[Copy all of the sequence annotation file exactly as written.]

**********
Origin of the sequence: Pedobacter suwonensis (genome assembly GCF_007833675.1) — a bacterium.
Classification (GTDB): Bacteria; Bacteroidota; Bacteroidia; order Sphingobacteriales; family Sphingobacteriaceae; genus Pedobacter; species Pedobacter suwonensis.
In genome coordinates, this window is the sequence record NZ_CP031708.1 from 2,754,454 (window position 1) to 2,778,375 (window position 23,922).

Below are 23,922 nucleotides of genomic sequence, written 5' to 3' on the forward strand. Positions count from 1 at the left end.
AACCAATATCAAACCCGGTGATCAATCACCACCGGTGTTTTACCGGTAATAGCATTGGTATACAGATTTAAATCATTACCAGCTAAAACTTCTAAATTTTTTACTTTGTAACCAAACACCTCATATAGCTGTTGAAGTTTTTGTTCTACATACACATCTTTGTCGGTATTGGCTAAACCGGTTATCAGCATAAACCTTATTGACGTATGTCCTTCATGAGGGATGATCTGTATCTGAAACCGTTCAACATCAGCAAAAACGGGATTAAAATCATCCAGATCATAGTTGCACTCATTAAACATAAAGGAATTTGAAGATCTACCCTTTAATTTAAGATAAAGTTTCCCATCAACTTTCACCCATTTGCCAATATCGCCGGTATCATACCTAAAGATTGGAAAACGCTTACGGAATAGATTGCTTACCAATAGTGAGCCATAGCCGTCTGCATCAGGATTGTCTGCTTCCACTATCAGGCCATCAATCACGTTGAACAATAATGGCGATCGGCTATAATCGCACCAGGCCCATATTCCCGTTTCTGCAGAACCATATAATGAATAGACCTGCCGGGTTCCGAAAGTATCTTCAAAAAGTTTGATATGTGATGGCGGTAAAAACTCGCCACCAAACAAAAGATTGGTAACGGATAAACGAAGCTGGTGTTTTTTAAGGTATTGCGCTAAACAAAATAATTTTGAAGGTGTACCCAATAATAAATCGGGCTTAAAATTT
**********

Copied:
Origin of the sequence: Pedobacter suwonensis (genome assembly GCF_007833675.1) — a bacterium.
Classification (GTDB): Bacteria; Bacteroidota; Bacteroidia; order Sphingobacteriales; family Sphingobacteriaceae; genus Pedobacter; species Pedobacter suwonensis.
In genome coordinates, this window is the sequence record NZ_CP031708.1 from 2,754,454 (window position 1) to 2,778,375 (window position 23,922).

Below are 23,922 nucleotides of genomic sequence, written 5' to 3' on the forward strand. Positions count from 1 at the left end.
AACCAATATCAAACCCGGTGATCAATCACCACCGGTGTTTTACCGGTAATAGCATTGGTATACAGATTTAAATCATTACCAGCTAAAACTTCTAAATTTTTTACTTTGTAACCAAACACCTCATATAGCTGTTGAAGTTTTTGTTCTACATACACATCTTTGTCGGTATTGGCTAAACCGGTTATCAGCATAAACCTTATTGACGTATGTCCTTCATGAGGGATGATCTGTATCTGAAACCGTTCAACATCAGCAAAAACGGGATTAAAATCATCCAGATCATAGTTGCACTCATTAAACATAAAGGAATTTGAAGATCTACCCTTTAATTTAAGATAAAGTTTCCCATCAACTTTCACCCATTTGCCAATATCGCCGGTATCATACCTAAAGATTGGAAAACGCTTACGGAATAGATTGCTTACCAATAGTGAGCCATAGCCGTCTGCATCAGGATTGTCTGCTTCCACTATCAGGCCATCAATCACGTTGAACAATAATGGCGATCGGCTATAATCGCACCAGGCCCATATTCCCGTTTCTGCAGAACCATATAATGAATAGACCTGCCGGGTTCCGAAAGTATCTTCAAAAAGTTTGATATGTGATGGCGGTAAAAACTCGCCACCAAACAAAAGATTGGTAACGGATAAACGAAGCTGGTGTTTTTTAAGGTATTGCGCTAAACAAAATAATTTTGAAGGTGTACCCAATAATAAATCGGGCTTAAAATTT